Leadership Loneliness and Aloneness
I have just ended a 6 month’s period of working as an interim manager, leading a group of 60 people through a transformative change, based on principles of self-organization. During my first months, the job was tough and I felt lonely and despondent. I found it hard to get things moving in a sustainable way. I had to withdraw and seek seclusion. Looking back, I think I was moving back and forth between loneliness and aloneness. There is a defining difference between these words that seem so similar. Loneliness is what you feel when you are disconnected from others; it is an undesired state, unproductive and leads to underperformance. Aloneness arises from the discipline of wanting to be alone. It is a desired state that induces a sense of wholeness and makes for creative productivity. I would say that in organizations there is too little aloneness and too much loneliness. If we knew how to turn segregation into solitude, we could increase productivity and creativity in the workplace. So, how do you create a new pattern to re-engage and transform loneliness into aloness?
When we are alone we can be engaged
What is the difference here that makes a difference? I believe we have become conscious of a new dimension of intimacy with the arrival of the digital communication. We can work effectively together even when we are physically apart. This phenomenon has been described as perceived proximity, the paradox of ‘far-but-close.’ This means we can feel connected when we are physically close, but we can also feel connected when we are dispersed. Think of high-performance, virtual teams. Conversely, we can feel disconnected when we are close. This is what happened to me in my interim job. I felt isolated even to my closest colleagues. In other words, proximity, the sensation of closeness, is not bound to a physical state but is primarily a psychological state. You can feel less connected to a colleague who works across from you than to a projectmember in Lithuania whom you have never met. In other words, the container is not spacial but psychological. My physical container of the department became oppressive. I yearned to be alone, to withdraw, so I went for walks, thinking about what could be my act of change. It took some courage to break the pattern of loneliness but it paid off: I was able to establish a new psychological container where all of us could re-engage.
Containers, Differences and Exchanges
How did this happen? The Human Systems Dynamics Institute defines a pattern in terms of containers, differences and exchanges. Breaking a pattern is changing one or more of these elements. In my example, the defining container was my team and the exchanges in this team were often indirect and negative. The biggest difference that caused widespread isolation was the uncertainty about roles and processes. During my walks and in my solitary reflections, I envisioned a way to break the pattern that was keeping the department from performing. I called a meeting of team delegates to discuss immediate issues and make decisions there and then. Afterwards we exchanged the resolutions by sending an email to the entire department. These ‘soundboard meetings’ congregated weekly. Gradually, tensions between and among employees decreased. Sometimes small project groups were formed to resolve more complex questions. As weeks passed by, there were less differences in interpretation and people naturally moved from isolation to engagement. We had created a new container: a decision making unit of team delegates resulting in new self-organizing subcontainers of discussiongroups. The difference that made a difference was a container shift.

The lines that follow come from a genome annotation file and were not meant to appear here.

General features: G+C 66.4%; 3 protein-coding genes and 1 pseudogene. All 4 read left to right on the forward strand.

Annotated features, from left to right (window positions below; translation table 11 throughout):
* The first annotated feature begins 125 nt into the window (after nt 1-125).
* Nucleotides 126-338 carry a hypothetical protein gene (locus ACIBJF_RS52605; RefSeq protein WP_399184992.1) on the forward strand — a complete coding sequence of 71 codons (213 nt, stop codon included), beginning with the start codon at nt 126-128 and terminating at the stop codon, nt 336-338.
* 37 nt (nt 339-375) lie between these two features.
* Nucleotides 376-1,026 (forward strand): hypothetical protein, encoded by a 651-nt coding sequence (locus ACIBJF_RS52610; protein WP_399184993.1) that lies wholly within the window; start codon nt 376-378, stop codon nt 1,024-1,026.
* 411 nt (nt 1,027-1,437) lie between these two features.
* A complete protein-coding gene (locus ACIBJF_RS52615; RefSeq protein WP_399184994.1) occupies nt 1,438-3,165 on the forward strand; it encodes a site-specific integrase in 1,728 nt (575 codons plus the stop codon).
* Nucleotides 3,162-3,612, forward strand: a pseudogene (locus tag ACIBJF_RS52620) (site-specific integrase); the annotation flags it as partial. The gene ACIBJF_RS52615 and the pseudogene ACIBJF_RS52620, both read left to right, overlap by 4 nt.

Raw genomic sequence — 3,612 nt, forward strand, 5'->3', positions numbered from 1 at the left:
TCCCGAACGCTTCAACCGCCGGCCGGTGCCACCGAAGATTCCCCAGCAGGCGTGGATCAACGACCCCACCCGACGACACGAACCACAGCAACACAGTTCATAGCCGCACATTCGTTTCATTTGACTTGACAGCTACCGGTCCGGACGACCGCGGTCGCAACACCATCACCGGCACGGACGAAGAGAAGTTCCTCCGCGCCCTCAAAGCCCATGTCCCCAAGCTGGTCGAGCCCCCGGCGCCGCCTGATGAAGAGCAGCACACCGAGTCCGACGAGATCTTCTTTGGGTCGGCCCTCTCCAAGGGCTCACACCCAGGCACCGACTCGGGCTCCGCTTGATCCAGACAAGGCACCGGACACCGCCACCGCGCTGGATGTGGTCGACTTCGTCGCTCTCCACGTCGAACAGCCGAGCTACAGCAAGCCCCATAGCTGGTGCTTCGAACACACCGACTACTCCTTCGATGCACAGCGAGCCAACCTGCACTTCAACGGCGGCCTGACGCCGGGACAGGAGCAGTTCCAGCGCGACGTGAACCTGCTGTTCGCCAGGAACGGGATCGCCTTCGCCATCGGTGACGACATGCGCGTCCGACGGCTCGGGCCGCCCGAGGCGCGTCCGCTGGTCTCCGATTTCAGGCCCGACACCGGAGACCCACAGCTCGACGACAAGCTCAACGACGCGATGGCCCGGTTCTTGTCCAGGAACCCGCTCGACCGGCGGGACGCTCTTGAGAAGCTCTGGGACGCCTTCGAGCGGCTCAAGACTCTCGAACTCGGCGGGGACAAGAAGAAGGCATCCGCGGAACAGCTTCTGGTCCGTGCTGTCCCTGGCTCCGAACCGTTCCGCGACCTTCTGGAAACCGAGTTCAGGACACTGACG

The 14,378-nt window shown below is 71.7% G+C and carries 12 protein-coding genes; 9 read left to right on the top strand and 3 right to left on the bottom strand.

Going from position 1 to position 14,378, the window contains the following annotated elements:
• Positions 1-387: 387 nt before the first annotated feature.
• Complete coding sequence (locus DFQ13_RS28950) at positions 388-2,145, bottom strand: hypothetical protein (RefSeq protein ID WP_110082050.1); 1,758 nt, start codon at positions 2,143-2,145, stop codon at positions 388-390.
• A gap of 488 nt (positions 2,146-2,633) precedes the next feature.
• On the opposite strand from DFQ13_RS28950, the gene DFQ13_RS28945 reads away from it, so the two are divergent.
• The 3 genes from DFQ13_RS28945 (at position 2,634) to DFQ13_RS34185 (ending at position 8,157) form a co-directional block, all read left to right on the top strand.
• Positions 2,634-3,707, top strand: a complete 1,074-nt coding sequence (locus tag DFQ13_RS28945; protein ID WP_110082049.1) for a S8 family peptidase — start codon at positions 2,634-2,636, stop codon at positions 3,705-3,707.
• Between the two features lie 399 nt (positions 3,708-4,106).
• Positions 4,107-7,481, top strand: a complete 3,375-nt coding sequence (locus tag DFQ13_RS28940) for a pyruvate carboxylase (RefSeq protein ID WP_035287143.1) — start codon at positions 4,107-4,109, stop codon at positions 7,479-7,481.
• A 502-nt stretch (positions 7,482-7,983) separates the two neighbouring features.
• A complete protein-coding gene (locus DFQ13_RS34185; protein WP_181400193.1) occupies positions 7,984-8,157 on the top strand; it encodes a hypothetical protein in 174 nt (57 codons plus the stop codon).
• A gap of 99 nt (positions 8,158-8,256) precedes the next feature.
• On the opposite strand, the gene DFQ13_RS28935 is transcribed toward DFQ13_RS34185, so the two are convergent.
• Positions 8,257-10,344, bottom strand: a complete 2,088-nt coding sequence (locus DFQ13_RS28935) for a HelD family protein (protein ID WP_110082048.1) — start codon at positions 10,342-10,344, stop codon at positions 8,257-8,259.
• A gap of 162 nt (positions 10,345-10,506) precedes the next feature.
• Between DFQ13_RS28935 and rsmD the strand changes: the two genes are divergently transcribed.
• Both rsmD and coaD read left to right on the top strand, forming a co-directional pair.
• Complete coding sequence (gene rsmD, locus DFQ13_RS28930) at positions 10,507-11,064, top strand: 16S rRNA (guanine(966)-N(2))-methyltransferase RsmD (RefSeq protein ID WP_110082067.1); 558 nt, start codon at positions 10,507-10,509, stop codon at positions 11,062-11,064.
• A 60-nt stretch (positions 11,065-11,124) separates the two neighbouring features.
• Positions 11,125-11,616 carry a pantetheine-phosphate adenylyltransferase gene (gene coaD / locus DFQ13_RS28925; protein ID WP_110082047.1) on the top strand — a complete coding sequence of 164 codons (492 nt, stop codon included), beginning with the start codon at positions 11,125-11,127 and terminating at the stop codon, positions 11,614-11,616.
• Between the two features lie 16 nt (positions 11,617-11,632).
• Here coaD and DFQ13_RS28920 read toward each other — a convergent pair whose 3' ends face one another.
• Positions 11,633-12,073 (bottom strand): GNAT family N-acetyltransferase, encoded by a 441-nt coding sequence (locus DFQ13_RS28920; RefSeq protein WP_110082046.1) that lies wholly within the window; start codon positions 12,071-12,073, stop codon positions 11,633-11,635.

Systemwide change towards productive isolation
From then on the system became more reflective. What I had started to do on my own, the group started to do as community. In the midst of all the turmoil, crossfunctional groups self-organized and boldly isolated themselves temporarily to reflect on the best ways forward. New containers were formed. Trusting the power of seclusion, people found ways to turn disconnectedness into engagement. They sought a kind of aloneness in new psychological containers that were perceived as far-but-close and productive.
Three bold steps into engagement
1. Create a new container. Loneliness is always the result of some larger elusive pattern. So, create a safe place to convene and bring to light the things that keep people from being productive. Curiosity is fired up when differences show up in a new container.
2. Engage the differences. Feelings, thoughts and behaviours are potentially alienating when people are in working mode. In reflection mode, however, differences have a natural tendency to be resolved. With time, noticing and choosing alternatives turn judgment into curiosity and make for connection and engagement.
3. Choose to take action. Conscious steps forward, by common consent creates coherence. This gives a sense of progress being made, however modest. Small steps made together, carry further than big steps made by yourself.
Loneliness is widespread, in families, communities, schools, cities, organizations. We confuse loneliness with aloneness. Because we are afraid to be lonely, we shun to be alone. And that is a mistake. We need to be alone sometimes to evaluate our situation. The steps above show how to reconnect and trust the time it takes for the healing powers of engagement to do their work.
Please share your thoughts and explore this subject further using the references below.
More about adaptive action and breaking patterns (Container, Differences and Exchanges): Glenda H. Eoyang and Royce J. Holladay, Adaptive Action: Leveraging Uncertainty in Your Organization. http://www.hsdinstitute.org/